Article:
Contrary to what popular opinion and what Don Mclean will tell you, the music did not die on February 3rd 1959 when the plane carrying The Big Bopper, Ritchie Valens, and Buddy Holly crashed into an Iowa corn field. In reality “The Day the Music Died” was actually that fateful day in 1977 that the novelty song “Disco Duck” made it to number one on the billboard charts. Sure there had been other apocalyptic signs that rock music had “jumped the shark” and was destined for decades of mediocrity, not the least of them being the popularity of Air Supply, the song “Horse with No Name”, which was probably better than naming your dog “Boo”, and of course Barry Manilow. Debby Boone, you’re in luck, rock was already dead when you released your god awful song “You Light up My Life” in 1977, so you’re off the hook.
But I digress. The James Gang’s “Yer’ Album” released in 1970 was the first album by the power boogie- rock trio of Joe Walsh on guitar, Jim Fox on Drums, and Tim Kriss on Bass. Not yet able to find it’s true identity this eponymous release was an eclectic mix of cover tunes including the “worth the price of admission alone” and beautiful version of the Buffalo Springfield tune “Bluebird” and the Yardbirds’ classic “Lost Woman” which features fine extended guitar, bass, and drum solos that are “live and in concert” worthy.
“Funk 48” is not as good as “Funk 49” but is still a great tune and showcases the guitar wizardry of Joe Walsh. It does make me wonder, however, what happened to the first 47 Funks.
The first official cut on the album “Take A Look Around” begins with a piano interlude, kicking into an organ riff, followed by the unique vocal style of Joe Walsh which is one of those truly one-of-a-kind voices that seems to come from some sort of auto-tune device buried in his throat somewhere near the tonsils. The song slowly builds, reaches a sort of crescendo, then drifts back down, and somewhere near the bottom of this groovy roller coaster ride you realize that you are listening to one cool song and one groovy band.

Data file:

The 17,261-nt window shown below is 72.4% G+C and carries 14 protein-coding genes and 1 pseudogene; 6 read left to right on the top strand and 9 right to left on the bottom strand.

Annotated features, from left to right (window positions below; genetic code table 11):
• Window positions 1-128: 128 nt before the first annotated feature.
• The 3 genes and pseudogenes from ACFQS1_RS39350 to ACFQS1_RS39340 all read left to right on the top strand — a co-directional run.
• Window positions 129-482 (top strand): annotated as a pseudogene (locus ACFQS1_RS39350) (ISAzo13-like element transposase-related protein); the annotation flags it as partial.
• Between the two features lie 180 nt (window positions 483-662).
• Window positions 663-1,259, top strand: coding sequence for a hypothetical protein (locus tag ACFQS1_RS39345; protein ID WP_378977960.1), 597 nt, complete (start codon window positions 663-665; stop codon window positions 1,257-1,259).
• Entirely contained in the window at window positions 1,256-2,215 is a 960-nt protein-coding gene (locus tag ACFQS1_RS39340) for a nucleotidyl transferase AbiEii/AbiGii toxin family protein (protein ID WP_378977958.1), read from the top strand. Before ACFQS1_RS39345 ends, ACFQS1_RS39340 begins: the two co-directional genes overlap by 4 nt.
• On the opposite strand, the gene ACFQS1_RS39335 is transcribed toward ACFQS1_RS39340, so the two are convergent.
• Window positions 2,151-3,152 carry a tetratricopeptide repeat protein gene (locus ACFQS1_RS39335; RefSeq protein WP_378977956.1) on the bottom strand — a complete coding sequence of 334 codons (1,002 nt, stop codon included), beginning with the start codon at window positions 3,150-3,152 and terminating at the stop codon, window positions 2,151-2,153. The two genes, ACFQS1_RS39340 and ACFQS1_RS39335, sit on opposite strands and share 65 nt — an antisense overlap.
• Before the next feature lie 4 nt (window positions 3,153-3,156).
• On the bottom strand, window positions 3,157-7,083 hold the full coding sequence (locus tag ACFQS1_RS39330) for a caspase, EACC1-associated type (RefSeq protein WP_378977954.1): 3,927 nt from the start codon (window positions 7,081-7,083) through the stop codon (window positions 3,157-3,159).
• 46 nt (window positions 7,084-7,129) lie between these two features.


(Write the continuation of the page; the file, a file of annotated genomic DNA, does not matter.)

The final song on the album “Stop” weighing in at a whopping 12:04 has almost a free-flow jazz feel to it with each band member showing off their considerable music chops until out nowhere the song kind of mysteriously and abruptly, as the name implies, stops.
The album as a whole may seem a bit rambling and disjointed to some and their subsequent album is a much tighter and cohesive affair yielding the hits “Funk 49” and “The Bomber”. If this album only serves to capture a unique sounding band in its’ embryonic stage while unleashing the beast that is Joe Walsh on to an unsuspecting public, then it has done its’ job.
The party wouldn’t last long of course. A solo career and a money grab stint with the Eagles were still ahead for Joe Walsh. But in the end “Yer’ Album” is My Album and a fine example of the purity of music that existed before the day that music died.
— Bernie Sparrow San Francisco, California USA
- “Introduction” (Bert de Coteaux, Jim Fox, Bill Szymczyk) – 0:40
- “Take a Look Around” (Joe Walsh) – 6:18
- “Funk #48” (Fox, Tom Kriss, Walsh) – 2:46
- “Bluebird” (Stephen Stills) – 6:02
- “Lost Woman” (Jeff Beck, Chris Dreja, Jim McCarty, Keith Relf, Paul Samwell-Smith) – 9:06
- “Stone Rap” (Fox, Kriss, Szymczyk, Walsh) – 1:00
- “Collage” (Patrick Cullie, Walsh) – 4:02
- “I Don’t Have the Time” (Fox, Walsh) – 2:49
- “Wrapcity in English” (Walsh) – 0:57
- “Fred” (Walsh) – 4:09
- “Stop” (Jerry Ragovoy, Mort Shuman) – 12:04
- Joe Walsh – guitars, keyboards, piano, vocals.
- Tom Kriss – bass guitar, flute, vibraphone, vocals.
- Jim Fox – drums, percussion, keyboards, vocals.